June 24, 2012 / 12:57 PM / 8 years ago

Russian helicopter shipment heading back to Syria: Ifax

MOSCOW (Reuters) - A ship carrying Russian helicopters to Syria, which turned back after its insurance was cut, is expected to resume its journey accompanied by at least one other vessel, Interfax reported on Sunday, citing a military source.

The report is likely to reignite international criticism of Russia’s arms deliveries to Syria which U.S. officials have called reprehensible and the Arab League has said should be stopped.

“A military-diplomatic source in Moscow told Interfax that (the ship) will go from Murmansk to Syria. According to his information the ship should travel under escort,” the news agency reported.

The ship Alaed, which entered the Russian port of Murmansk on Sunday to change its flag to the Russian Standard, will not be accompanied by military vessels, the source said, speaking on condition of anonymity.

The report did not say how the ship had resolved its insurance problems or what difference the flag change would make.

Russia acknowledged on Thursday it was trying to send repaired combat helicopters - not new equipment - to Syria.

Moscow is one of Assad’s main arms suppliers and has shielded its long-standing ally President Bashar al-Assad from tougher U.N. sanctions over his crackdown on a 16-month revolt.

News of the resumption of the delivery came as Turkey accused Syria on Sunday of shooting down a military plane in international airspace without warning. Russia has sold Syria air defense systems, but Damascus has said the jet was downed by anti-aircraft fire, not missiles.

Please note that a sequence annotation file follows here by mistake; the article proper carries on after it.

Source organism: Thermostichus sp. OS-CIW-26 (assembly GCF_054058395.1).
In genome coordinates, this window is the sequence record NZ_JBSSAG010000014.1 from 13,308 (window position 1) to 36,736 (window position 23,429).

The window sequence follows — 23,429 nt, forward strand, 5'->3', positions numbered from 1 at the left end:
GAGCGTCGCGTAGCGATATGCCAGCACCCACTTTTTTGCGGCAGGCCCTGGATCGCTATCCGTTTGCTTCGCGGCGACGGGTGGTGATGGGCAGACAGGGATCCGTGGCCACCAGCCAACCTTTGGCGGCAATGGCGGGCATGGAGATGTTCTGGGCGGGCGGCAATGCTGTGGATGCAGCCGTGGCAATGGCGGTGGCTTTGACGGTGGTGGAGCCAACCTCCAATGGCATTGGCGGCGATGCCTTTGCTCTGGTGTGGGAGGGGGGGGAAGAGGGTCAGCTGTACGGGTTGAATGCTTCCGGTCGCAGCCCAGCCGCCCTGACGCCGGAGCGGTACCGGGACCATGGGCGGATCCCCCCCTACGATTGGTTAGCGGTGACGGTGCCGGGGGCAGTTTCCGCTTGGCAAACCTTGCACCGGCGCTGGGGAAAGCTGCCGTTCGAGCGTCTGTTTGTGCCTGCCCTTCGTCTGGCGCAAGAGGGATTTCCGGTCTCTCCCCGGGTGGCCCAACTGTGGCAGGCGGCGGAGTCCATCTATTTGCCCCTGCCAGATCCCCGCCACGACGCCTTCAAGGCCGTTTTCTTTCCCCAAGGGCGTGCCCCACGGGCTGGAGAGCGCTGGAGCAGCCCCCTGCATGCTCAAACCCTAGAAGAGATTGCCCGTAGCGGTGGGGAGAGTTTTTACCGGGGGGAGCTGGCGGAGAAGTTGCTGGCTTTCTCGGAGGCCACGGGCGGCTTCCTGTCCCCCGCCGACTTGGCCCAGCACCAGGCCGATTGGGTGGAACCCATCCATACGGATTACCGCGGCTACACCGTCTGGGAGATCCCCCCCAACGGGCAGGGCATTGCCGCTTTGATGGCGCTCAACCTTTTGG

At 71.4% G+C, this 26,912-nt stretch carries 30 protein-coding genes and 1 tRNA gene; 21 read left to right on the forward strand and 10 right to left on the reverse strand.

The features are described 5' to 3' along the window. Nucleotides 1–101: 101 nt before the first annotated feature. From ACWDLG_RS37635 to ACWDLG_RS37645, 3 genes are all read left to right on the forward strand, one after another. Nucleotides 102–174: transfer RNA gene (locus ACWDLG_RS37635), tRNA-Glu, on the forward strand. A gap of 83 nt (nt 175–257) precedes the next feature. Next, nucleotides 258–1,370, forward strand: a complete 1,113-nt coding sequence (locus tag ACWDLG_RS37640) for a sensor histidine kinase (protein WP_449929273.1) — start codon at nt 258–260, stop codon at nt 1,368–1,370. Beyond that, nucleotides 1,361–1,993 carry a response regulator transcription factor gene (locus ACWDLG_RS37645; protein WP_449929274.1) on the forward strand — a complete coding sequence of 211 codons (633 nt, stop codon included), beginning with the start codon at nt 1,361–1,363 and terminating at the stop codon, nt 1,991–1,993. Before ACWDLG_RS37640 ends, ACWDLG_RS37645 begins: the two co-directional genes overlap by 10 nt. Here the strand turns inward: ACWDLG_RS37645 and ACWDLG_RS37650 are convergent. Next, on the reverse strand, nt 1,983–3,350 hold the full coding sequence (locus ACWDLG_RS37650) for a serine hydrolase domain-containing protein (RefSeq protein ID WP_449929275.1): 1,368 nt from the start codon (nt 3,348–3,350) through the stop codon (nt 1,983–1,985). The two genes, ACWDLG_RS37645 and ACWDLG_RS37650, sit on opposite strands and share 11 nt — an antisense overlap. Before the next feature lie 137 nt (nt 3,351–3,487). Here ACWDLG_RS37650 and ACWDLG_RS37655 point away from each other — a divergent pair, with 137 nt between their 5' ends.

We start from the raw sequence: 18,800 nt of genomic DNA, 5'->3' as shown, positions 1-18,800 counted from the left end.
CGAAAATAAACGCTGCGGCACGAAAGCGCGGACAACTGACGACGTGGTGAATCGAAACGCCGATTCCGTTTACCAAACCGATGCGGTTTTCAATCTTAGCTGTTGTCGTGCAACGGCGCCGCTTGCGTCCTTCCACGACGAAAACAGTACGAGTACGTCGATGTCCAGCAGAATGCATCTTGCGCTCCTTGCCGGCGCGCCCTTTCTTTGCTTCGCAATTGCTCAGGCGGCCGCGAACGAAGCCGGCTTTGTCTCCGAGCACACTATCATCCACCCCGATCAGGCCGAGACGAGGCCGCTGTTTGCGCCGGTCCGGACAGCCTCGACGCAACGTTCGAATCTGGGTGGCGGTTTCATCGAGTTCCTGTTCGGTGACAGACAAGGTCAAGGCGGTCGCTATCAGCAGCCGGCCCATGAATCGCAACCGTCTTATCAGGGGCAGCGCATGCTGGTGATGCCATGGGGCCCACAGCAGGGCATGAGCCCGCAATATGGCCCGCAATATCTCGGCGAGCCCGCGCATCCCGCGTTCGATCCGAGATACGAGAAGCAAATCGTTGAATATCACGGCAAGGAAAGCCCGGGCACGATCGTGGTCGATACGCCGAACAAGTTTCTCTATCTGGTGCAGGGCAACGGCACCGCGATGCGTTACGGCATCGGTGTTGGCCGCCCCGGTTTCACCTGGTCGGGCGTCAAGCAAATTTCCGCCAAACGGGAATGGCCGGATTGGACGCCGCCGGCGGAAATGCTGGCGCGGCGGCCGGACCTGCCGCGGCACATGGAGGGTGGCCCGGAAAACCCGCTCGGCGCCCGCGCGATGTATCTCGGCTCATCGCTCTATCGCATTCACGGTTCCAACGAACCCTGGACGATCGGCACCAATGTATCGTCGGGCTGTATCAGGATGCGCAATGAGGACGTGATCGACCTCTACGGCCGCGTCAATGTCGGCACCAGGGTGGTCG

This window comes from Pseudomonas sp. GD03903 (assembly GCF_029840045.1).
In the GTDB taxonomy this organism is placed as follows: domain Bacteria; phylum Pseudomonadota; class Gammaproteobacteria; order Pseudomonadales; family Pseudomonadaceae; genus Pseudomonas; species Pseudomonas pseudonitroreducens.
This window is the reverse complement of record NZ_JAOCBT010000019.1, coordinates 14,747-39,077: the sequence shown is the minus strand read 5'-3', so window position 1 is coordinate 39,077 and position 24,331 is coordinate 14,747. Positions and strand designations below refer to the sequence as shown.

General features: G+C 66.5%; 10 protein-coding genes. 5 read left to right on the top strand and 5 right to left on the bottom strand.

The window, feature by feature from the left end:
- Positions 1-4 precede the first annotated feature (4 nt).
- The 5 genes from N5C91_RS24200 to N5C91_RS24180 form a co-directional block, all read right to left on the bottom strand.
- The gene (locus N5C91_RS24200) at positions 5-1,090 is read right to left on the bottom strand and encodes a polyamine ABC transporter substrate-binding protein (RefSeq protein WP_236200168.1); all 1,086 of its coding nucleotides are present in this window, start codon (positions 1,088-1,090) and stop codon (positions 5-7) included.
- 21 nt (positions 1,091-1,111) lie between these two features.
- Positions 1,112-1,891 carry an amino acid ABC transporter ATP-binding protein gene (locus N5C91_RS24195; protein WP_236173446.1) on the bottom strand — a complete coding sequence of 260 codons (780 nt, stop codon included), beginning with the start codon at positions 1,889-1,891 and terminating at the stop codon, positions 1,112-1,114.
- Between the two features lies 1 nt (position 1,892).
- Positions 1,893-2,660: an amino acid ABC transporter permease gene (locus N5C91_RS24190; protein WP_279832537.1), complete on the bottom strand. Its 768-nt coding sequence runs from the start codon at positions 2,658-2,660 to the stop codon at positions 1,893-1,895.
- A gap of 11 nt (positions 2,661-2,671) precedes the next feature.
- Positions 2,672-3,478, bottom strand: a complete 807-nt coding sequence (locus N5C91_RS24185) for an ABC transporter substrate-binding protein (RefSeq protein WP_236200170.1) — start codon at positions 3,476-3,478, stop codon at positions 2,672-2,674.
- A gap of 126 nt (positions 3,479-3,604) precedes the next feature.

Moscow has said the shipment was unrelated to the violence inside Syria, something U.S. Secretary of State Hillary Clinton dismissed on June 13 as “patently untrue”.

There is no U.N. arms embargo on Syria. Russia has said it is fulfilling old contracts signed before the Syrian violence began and sending defensive weapons that can only be used to protect the country from outside aggression.

The ship’s Russian operator Femco did not confirm that the ship Alaed was heading back to Syria, but said it would maintain its declared itinerary and travel to the Far East Russian port of Vladivostok. One likely route to Vladivostok would take it close to Syria’s Mediterranean coast.

“As a purely commercial organization, Femco is informing that the Alaed is carrying out a commercial trip on the basis of a time charter contract with a Russian state company,” the statement said.


Syria is Moscow’s firmest foothold in the Middle East and hosts the Russian navy’s only permanent warm water port outside the former Soviet Union.

Russia has used its Security Council veto to dilute Western efforts to condemn Assad and secure his exit from power, arguing that it is not up to outsiders to decide the political matters of sovereign states.

“We have no doubt that the imposition of any kind of regime change in Damascus from outside, and the one-sided support of the opposition is a straight path to plunge the country into a abyss of full civil war,” Deputy Foreign Minister Igor Morgulov told Interfax on Sunday.

A Moscow-based defense analyst Ruslan Aliyev said the Alaed was carrying 12-15 Mi-25 helicopters that were repaired in Kaliningrad and bought by Assad’s late father and predecessor Hafez al-Assad at the end of the 1980s.

The Alaed first set off from the Russian port of Baltiisk in the Baltic province of Kaliningrad on June 11.

Reporting By Thomas Grove; Editing by Andrew Heavens

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